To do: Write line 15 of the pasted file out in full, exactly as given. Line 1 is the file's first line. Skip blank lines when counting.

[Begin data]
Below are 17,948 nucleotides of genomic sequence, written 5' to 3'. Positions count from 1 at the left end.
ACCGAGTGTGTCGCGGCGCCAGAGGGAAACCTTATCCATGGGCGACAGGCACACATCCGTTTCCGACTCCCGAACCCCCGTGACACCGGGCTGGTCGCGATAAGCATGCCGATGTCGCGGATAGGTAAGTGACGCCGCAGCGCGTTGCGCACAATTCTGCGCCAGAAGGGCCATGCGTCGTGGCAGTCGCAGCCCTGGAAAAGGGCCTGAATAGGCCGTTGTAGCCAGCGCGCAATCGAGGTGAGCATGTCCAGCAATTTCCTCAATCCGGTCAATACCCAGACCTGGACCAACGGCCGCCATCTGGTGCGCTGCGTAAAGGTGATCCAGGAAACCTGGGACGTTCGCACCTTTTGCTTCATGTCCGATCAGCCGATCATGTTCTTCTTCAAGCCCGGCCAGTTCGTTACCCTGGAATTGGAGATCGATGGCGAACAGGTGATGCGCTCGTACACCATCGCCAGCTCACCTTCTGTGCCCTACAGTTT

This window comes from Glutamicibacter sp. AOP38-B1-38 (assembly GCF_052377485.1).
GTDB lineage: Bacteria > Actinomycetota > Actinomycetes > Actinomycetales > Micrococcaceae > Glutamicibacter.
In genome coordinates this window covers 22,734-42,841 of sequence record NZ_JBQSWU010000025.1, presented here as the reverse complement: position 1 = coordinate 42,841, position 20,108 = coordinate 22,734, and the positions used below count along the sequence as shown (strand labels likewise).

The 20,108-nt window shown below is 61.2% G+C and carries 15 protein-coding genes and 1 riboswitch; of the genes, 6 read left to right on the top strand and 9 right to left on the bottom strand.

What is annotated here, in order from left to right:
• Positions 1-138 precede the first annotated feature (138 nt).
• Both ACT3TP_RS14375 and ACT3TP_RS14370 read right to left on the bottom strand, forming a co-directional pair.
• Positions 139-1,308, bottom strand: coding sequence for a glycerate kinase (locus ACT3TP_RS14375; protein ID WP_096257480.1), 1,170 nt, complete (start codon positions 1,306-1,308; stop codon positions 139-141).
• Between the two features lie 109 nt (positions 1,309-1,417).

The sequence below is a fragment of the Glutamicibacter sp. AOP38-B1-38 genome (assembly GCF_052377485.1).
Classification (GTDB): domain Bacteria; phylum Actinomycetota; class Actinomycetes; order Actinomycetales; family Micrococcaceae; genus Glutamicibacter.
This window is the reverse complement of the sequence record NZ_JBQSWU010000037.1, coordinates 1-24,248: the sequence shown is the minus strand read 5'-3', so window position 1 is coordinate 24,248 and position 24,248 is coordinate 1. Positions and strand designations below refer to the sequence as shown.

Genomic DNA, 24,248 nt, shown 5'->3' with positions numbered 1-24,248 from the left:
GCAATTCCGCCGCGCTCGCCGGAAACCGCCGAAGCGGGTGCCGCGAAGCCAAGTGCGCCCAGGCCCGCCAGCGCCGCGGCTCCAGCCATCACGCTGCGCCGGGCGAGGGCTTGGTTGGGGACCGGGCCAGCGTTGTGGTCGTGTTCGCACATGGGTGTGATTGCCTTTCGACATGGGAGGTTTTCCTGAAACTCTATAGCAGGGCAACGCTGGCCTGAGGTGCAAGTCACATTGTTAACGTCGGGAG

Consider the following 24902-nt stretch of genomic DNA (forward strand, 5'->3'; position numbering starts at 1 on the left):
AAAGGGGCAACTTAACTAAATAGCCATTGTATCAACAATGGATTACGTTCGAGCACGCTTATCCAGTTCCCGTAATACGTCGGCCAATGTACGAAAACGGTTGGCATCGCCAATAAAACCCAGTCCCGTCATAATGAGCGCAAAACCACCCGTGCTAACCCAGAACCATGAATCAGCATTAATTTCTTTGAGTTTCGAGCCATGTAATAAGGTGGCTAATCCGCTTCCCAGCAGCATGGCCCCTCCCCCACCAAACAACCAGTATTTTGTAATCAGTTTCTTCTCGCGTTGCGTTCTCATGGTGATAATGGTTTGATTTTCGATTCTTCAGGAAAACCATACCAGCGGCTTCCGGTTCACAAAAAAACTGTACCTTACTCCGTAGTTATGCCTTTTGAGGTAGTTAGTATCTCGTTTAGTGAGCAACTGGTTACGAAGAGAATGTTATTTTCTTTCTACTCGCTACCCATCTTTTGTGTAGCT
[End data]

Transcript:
Genomic DNA, 24,248 nt, shown 5'->3' with positions numbered 1-24,248 from the left: